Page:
Organizing the Passages
First, even before I met my students, I knew that I would undoubtably have different levels of readers. What teacher doesn't?! I teach third, but I have fluency passages for grades 2-4. I purchased them on TpT from Common Core and So Much More. I printed the teacher copy and student copy of each of the fluency passages. I had a very dear and patient parent volunteer put all of these passages into page protectors for me. I then organized them in a binder with plastic folder dividers that separate the different grade levels of passages. I put a dry erase marker, pens and crayons in a pencil pouch in the front.
I printed a spreadsheet for each of the three levels. On the spreadsheet, I wrote the names of the students who would be testing in that particular level. I keep their WPM here so that I quickly see who is making progress and who needs intervention. The spreadsheet goes in the divider pockets for each level.
Who Does Reading Fluency
In my classroom, everyone does reading fluency. Twenty-one of my students have already met or exceeded my school's goal for third grade words per minute. I am careful not to do fluency practice TOO often with them because I hate how they keep trying to read even faster. No one needs to read 350 words per minute! At the same time, I want them to continue to practice what they are already doing well. I just increase the lexile level for them.
When Does One-Minute Fluency Take Place
When I taught in a traditional schedule, I used to pair students up and devoted about 10 minutes for students to do a fluency reading each day with their partner. I just don't have that time in my current schedule. However, I am very blessed to have parent volunteers in my room for a couple of hours nearly every day. Fluency is one of my volunteer tasks. Now that they have been trained, all I have to do is leave the binder on my volunteer table and they know just what to do. They will pull students into the hall one at a time and have them read the weekly passage for one minute. There is no way to get through the entire class in one day. This is the schedule that I try to stick to as much as possible:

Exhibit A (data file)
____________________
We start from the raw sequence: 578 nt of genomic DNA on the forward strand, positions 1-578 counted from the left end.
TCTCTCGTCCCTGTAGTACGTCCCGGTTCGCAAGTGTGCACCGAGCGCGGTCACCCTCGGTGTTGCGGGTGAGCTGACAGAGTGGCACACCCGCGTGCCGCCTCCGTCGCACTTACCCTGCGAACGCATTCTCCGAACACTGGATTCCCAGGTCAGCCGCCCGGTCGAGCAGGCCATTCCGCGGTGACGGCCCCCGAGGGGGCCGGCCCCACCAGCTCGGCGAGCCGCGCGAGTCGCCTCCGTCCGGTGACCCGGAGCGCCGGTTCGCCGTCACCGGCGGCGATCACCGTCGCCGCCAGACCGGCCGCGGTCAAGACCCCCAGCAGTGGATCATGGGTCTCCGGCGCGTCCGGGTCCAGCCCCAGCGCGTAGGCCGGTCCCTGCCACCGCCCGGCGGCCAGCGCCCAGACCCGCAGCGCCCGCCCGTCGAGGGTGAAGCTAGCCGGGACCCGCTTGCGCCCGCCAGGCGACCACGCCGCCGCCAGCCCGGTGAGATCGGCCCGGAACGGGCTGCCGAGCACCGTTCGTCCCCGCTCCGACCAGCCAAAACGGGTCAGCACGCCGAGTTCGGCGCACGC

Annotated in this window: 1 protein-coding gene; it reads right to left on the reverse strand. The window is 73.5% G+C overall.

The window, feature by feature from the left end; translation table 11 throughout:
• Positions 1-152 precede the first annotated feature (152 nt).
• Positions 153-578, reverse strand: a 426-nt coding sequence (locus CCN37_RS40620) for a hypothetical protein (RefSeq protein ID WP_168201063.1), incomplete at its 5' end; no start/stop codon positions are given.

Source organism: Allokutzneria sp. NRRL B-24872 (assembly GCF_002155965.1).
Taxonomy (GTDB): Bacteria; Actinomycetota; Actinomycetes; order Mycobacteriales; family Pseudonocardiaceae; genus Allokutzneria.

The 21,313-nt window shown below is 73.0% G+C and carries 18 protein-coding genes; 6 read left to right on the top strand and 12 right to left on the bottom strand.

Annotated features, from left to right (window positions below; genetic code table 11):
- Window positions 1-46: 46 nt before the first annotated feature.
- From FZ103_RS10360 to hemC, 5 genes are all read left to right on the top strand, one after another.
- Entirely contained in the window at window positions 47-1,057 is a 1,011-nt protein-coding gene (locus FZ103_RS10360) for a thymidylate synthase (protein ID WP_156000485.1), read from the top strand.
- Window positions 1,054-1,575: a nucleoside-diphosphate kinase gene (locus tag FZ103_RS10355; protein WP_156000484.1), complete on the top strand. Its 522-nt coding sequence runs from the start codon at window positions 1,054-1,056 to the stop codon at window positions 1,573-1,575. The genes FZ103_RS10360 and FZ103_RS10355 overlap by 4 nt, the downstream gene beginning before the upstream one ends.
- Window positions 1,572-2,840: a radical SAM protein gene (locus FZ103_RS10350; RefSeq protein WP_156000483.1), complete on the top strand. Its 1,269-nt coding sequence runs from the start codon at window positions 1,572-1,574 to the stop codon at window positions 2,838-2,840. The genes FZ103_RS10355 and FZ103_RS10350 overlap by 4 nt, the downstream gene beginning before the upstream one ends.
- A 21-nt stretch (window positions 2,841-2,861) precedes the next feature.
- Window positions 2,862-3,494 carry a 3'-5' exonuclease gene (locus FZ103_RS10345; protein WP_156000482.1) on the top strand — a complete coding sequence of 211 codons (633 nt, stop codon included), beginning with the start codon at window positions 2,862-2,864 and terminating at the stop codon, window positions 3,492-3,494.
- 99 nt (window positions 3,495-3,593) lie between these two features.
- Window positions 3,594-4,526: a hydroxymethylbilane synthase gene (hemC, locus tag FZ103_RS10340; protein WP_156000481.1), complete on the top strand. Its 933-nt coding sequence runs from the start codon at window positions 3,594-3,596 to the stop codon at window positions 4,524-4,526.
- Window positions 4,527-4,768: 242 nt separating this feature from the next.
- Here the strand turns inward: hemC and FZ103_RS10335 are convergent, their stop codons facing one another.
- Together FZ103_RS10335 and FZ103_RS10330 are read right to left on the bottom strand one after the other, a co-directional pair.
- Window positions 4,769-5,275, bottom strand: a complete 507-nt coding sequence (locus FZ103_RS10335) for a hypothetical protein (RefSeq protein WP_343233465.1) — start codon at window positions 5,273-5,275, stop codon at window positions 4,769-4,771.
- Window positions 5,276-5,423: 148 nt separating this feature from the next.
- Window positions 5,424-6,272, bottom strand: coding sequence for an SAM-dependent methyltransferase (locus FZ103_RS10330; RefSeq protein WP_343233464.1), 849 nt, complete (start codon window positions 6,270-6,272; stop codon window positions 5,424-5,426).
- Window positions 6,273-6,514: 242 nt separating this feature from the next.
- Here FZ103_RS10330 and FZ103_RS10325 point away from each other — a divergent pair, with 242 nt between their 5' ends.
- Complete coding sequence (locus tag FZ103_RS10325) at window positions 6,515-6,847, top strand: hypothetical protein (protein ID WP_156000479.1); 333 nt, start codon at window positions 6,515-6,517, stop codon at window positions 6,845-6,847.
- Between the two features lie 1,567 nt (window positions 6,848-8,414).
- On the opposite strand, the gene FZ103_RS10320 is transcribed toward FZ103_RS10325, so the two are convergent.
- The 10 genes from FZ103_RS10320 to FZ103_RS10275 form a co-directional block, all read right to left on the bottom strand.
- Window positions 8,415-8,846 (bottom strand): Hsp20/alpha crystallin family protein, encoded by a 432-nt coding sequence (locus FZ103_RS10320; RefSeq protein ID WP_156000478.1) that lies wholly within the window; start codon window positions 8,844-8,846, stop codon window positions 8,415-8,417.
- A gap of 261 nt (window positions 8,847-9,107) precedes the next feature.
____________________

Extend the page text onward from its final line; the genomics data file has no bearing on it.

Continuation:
Monday: Below-Level Readers (2nd grade passages)
Tuesday: On-Level Readers (3rd grade passages)
Wednesday: Above-Level Readers (4th grade passages)
Thursday- Below-Level Readers (2nd read of the passage they did on Monday)
This schedule allows my lowest readers to have multiple reads of their passage. My other groups really don't need that.
Keeping Student Data
My students know that they should bring their data folders with them anytime they get called in the hall for fluency.
Each week, they will graph their WPM on the fluency graph in their folder. This helps students to see their growth and set reasonable and attainable goals for the future. Since my lower group will read the passage more than once, they will graph their cold read in blue and their warm read in red. They almost always see some growth there and it is motivating for them! This graph is just one of MANY student data tracking graphs that you can find in my Second and Third Grade Data Tracking products.
I also have my volunteer record their WPM on the spreadsheet in the binder so that I can quickly see how each student is progressing.
A student who is not making much or any growth, will get a copy of the passage for the week put in their binder. This way they can practice reading it at home and when they have extra time in class. I am excited that I only have to make one extra copy! I used to give every student a copy of the weekly passage. But most don't NEED it. And it was way too much paper and prep for me.
My Favorite Thing About This System
I can use this binder year after year! The passages are all in page protectors and we don't write on them. All I have to do is change out the spreadsheets in the pockets and it is ready for a new group of kiddos. I won't be spending ANY of my summer prepping for fluency next year!